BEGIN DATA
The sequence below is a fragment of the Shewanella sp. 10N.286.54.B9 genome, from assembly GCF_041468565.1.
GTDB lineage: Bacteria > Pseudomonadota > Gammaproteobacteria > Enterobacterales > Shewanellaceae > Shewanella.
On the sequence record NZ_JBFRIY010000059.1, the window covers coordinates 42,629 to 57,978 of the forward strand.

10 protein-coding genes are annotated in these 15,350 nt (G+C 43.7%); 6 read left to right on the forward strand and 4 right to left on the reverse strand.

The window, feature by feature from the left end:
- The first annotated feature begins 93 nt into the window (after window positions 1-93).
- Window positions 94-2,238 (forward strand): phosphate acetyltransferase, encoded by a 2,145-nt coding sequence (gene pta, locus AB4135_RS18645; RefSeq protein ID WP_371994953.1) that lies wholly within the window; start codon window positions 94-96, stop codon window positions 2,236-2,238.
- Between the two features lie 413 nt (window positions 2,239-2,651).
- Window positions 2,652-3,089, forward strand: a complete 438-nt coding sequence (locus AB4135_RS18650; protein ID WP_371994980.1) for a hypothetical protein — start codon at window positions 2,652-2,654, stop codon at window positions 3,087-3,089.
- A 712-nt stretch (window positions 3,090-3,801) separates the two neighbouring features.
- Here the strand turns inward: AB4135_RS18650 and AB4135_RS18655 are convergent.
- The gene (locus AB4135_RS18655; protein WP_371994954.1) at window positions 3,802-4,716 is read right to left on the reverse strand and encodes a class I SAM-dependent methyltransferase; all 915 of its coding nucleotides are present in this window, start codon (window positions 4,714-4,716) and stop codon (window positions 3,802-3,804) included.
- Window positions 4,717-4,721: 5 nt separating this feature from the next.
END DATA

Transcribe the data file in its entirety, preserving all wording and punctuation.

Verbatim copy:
The sequence below is a fragment of the Shewanella sp. 10N.286.54.B9 genome, from assembly GCF_041468565.1.
GTDB lineage: Bacteria > Pseudomonadota > Gammaproteobacteria > Enterobacterales > Shewanellaceae > Shewanella.
On the sequence record NZ_JBFRIY010000059.1, the window covers coordinates 42,629 to 57,978 of the forward strand.

10 protein-coding genes are annotated in these 15,350 nt (G+C 43.7%); 6 read left to right on the forward strand and 4 right to left on the reverse strand.

The window, feature by feature from the left end:
- The first annotated feature begins 93 nt into the window (after window positions 1-93).
- Window positions 94-2,238 (forward strand): phosphate acetyltransferase, encoded by a 2,145-nt coding sequence (gene pta, locus AB4135_RS18645; RefSeq protein ID WP_371994953.1) that lies wholly within the window; start codon window positions 94-96, stop codon window positions 2,236-2,238.
- Between the two features lie 413 nt (window positions 2,239-2,651).
- Window positions 2,652-3,089, forward strand: a complete 438-nt coding sequence (locus AB4135_RS18650; protein ID WP_371994980.1) for a hypothetical protein — start codon at window positions 2,652-2,654, stop codon at window positions 3,087-3,089.
- A 712-nt stretch (window positions 3,090-3,801) separates the two neighbouring features.
- Here the strand turns inward: AB4135_RS18650 and AB4135_RS18655 are convergent.
- The gene (locus AB4135_RS18655; protein WP_371994954.1) at window positions 3,802-4,716 is read right to left on the reverse strand and encodes a class I SAM-dependent methyltransferase; all 915 of its coding nucleotides are present in this window, start codon (window positions 4,714-4,716) and stop codon (window positions 3,802-3,804) included.
- Window positions 4,717-4,721: 5 nt separating this feature from the next.